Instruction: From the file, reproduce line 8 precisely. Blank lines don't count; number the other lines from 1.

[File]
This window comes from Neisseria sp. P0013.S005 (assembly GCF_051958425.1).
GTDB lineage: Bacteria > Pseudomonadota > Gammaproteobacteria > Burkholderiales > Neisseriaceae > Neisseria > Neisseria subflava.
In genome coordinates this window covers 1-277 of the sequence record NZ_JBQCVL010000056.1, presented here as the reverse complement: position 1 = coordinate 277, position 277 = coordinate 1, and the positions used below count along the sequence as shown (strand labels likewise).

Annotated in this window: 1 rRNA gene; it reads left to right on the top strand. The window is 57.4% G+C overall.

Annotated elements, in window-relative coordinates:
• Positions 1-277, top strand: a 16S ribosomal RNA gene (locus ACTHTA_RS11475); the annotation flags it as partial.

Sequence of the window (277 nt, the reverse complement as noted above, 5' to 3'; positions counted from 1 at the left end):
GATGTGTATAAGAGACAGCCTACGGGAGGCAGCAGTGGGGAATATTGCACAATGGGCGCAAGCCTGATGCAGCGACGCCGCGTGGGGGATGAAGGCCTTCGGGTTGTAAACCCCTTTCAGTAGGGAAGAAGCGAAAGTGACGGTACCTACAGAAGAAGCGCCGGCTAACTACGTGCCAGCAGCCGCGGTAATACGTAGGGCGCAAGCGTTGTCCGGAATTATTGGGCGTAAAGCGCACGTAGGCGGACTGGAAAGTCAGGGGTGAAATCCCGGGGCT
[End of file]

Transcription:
GATGTGTATAAGAGACAGCCTACGGGAGGCAGCAGTGGGGAATATTGCACAATGGGCGCAAGCCTGATGCAGCGACGCCGCGTGGGGGATGAAGGCCTTCGGGTTGTAAACCCCTTTCAGTAGGGAAGAAGCGAAAGTGACGGTACCTACAGAAGAAGCGCCGGCTAACTACGTGCCAGCAGCCGCGGTAATACGTAGGGCGCAAGCGTTGTCCGGAATTATTGGGCGTAAAGCGCACGTAGGCGGACTGGAAAGTCAGGGGTGAAATCCCGGGGCT